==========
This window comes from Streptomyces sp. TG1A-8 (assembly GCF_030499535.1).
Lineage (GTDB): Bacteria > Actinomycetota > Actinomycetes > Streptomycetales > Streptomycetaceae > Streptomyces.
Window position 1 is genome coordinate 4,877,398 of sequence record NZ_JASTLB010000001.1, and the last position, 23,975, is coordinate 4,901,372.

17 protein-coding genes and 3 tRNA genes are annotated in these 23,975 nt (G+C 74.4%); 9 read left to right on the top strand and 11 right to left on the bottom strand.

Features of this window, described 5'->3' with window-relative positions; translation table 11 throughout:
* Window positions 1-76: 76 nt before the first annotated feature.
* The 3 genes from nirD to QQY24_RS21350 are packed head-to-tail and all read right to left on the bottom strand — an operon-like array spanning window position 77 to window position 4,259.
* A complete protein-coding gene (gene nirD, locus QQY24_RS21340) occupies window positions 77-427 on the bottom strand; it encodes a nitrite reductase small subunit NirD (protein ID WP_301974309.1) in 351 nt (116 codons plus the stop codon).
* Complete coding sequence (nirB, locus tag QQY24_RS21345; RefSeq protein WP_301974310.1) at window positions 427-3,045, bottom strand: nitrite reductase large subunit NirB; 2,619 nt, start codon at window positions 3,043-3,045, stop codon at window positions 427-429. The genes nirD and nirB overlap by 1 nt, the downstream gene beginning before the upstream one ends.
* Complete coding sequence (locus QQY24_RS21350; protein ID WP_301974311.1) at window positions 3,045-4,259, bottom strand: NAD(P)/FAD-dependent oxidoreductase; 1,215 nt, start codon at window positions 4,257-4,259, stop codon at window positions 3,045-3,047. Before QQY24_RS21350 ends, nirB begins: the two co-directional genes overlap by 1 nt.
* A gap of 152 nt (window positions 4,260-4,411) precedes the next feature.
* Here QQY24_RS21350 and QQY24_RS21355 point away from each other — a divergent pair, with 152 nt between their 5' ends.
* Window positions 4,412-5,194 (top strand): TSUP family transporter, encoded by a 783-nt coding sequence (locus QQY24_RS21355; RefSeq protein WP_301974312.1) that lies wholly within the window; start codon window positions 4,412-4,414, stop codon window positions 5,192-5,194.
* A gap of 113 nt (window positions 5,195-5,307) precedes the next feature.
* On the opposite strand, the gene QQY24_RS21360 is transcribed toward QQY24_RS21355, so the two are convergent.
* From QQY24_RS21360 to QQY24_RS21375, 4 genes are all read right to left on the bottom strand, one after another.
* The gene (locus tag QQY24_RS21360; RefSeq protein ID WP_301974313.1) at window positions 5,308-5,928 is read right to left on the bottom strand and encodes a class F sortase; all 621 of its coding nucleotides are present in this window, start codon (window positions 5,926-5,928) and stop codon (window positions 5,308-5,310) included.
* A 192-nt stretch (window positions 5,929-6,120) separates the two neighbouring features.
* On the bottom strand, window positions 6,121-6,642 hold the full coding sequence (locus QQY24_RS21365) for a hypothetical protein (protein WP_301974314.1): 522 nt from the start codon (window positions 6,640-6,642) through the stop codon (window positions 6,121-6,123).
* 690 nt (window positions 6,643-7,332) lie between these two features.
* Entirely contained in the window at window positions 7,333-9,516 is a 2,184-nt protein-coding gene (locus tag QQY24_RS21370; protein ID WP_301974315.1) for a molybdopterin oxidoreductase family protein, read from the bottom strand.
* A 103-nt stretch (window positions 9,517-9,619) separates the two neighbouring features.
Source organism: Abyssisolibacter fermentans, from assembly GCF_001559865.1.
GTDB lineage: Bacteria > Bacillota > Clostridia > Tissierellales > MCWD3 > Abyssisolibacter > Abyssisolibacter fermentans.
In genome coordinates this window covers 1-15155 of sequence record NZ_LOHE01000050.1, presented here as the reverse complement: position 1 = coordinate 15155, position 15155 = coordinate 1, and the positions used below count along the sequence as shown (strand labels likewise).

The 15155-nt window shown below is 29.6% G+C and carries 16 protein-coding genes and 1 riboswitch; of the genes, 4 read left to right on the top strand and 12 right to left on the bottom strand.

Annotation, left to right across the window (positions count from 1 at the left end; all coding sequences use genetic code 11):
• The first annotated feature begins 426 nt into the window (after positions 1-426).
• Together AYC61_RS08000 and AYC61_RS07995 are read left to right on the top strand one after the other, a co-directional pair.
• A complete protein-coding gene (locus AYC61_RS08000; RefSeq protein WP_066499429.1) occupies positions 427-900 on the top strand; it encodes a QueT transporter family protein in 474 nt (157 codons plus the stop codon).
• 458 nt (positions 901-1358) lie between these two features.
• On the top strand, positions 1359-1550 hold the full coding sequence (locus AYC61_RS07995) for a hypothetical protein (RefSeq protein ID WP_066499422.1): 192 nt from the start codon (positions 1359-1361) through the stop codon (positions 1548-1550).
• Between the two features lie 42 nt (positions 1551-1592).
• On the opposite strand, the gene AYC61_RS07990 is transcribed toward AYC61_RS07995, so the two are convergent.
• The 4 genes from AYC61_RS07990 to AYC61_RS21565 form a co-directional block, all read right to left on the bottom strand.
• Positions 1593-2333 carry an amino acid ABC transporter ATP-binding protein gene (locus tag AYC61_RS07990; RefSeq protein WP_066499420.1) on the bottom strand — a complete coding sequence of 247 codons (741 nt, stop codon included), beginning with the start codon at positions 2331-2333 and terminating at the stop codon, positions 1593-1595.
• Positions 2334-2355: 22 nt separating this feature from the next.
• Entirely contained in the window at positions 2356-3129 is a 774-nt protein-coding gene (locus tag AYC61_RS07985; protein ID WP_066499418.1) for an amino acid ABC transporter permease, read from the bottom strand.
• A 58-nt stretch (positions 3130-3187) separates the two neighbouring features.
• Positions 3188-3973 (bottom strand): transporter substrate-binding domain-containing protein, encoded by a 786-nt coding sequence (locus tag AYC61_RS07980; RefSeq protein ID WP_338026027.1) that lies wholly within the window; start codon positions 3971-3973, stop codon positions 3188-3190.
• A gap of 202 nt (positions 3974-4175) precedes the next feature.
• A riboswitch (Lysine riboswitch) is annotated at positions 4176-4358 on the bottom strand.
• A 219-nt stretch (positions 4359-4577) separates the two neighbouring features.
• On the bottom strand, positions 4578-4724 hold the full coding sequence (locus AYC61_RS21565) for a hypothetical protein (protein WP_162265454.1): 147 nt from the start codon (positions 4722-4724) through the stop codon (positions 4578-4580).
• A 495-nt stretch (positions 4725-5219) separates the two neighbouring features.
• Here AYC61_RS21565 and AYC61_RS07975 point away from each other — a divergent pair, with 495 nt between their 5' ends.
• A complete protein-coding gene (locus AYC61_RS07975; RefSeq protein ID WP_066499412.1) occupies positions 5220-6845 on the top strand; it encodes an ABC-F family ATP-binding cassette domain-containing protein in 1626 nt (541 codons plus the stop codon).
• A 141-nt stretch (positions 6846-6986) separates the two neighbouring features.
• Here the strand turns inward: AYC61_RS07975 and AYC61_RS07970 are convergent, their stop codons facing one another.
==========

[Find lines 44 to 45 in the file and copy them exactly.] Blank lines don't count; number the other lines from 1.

• On the bottom strand, positions 4578-4724 hold the full coding sequence (locus AYC61_RS21565) for a hypothetical protein (protein WP_162265454.1): 147 nt from the start codon (positions 4722-4724) through the stop codon (positions 4578-4580).
• A 495-nt stretch (positions 4725-5219) separates the two neighbouring features.